Before you buy from Worst Marine, check out Inflatable Experts and Maritime Solutions, both in Annapolis...theres also a Avon dealer. Definitely get hypalon material.

Heres a link to some used boats from MS...
Maritime Solutions Inc (Annapolis, MD)

Oh yea...and forget the wood slat floor boards, you will hate it

Buying used you may have enough to buy a davit?

Cheers,
Shawn

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1982 Tartan 37C

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post #6 of 22 Old 06-13-2007
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Another consideration is the material used. Hypalon is much more durable and UV resistant than PVC. I believe most, if not all, of the West Marine inflatables are PVC. I have a small Achilles with a wood floor which I tow behind my 30 foot Cal when cruising. I love the Achilles, but putting the wood floor together is a bit of a pain. The wood floor however is definitely sturdy once put together and the inflatable keel makes for a boat the handles better than a rollup.
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post #7 of 22 Old 06-13-2007
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I asked this same question a while back and what I got was the HP floors are the best soft floor out there but not near as good as a RIB. Id have to say without having owned a HP yet, it HAS to be better to deal with than wooden floorboards. Those I have owned.
A coat of UV paint when new will make a PVC boat last much longer I would think. Less money/weight than Hypalon, just not as durable.
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post #8 of 22 Old 06-13-2007
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My suggestionn would be to focus less on inflatables and more on hard dinghies. For weekend cruising on the Chesapeake, on a 30' boat, your best option is to tow. Otherwise you will be spending an inordinate amount of time loading the inflatable on/off deck and/or inflating/deflating it. Towing an inflatable is a pretty poor option due to drag and tracking.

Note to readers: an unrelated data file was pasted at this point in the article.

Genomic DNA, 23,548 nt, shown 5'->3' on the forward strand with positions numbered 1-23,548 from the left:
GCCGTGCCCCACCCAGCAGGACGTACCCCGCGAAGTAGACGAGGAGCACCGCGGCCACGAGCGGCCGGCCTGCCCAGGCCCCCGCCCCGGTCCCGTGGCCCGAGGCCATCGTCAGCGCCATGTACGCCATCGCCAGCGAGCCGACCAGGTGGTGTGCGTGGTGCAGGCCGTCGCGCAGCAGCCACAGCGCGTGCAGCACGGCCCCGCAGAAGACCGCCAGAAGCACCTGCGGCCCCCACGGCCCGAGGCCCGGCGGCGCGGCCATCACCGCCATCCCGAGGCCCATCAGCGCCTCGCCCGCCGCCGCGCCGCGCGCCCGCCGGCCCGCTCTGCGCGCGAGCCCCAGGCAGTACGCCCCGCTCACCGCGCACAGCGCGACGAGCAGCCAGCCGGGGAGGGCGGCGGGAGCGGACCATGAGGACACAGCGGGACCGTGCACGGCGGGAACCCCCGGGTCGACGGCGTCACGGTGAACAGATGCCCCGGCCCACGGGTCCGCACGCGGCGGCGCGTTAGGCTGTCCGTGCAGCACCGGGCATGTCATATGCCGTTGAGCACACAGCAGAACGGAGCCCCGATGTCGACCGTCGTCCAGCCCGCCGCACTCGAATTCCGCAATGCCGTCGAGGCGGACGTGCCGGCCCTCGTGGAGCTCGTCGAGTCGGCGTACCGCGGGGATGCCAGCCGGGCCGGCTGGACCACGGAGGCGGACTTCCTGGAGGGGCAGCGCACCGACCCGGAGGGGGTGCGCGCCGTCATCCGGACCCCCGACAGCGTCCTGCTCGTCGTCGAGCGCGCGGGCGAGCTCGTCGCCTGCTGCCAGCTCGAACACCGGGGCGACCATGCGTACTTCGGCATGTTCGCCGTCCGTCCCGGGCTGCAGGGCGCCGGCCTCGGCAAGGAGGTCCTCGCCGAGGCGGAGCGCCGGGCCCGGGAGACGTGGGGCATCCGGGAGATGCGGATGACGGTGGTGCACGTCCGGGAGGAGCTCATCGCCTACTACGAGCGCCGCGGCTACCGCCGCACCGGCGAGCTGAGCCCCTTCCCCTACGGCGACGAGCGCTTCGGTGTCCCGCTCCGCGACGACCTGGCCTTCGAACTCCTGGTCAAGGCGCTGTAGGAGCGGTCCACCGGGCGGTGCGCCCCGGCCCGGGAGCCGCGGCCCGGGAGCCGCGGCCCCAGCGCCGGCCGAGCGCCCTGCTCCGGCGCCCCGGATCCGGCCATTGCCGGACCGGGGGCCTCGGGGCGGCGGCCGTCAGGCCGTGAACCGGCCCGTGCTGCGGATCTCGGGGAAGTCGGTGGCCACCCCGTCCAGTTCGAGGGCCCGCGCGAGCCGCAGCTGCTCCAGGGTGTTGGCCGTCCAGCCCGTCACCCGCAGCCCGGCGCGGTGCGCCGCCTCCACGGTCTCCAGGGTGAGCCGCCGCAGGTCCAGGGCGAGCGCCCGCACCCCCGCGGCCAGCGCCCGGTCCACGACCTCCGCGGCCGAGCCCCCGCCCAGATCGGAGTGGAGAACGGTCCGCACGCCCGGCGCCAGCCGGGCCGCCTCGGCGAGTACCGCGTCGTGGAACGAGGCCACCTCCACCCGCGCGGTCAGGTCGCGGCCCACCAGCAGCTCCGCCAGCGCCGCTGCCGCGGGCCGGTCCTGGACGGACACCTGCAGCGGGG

Of the common hard dinghies (Fatty Knees, Trinka, Dyer, Gig Harbor, Walker Bay, etc), my least favorite is the Walker Bay (wobbly) and my preference goes to the Dyer (flat bottom -very stable). Most of these offer a sailrig option, which if you have kids is the only way to go (the sailrig is fun for adults too). Also, with a hard dinghy you can skip the outboard and just row.

If you have the time, you might also consider building your own dinghy. Chesapeake Light Craft (in Annapolis) offers two very nice tenders as kits, the 8' Eastport Pram and the 11.5' Passagemaker Dinghy. For most purposes the Eastport Pram is more than adequate. We needed a larger sailing/expedition dinghy for our family so we built the Passagemaker. I cannot commend either of these dinghies highly enough. Links to both below.

http://www.clcboats.com/boats/eastportpram.php

http://www.clcboats.com/boats/passagemakerdinghy.php
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post #9 of 22 Old 06-13-2007
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We have had both(RIB & HP floor) and the HP air floor is the only way to go IMHO. The RIB will plane better but will require a bigger, and heavier, engine to do so. They are also heavier to hoist on deck and then you have to be careful when setting them down or turning them over because of the hard hull on your gelcoat. Ours is an 11' and one person can pull it up over the lifelines with ease. We have a Mercury hypalon which was rated highest by Practical Sailor. After a year of use we love it and would never go back to a RIB.

John
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post #10 of 22 Old 06-13-2007
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Anybody ever try one of these?
Porta-Bote Dinghy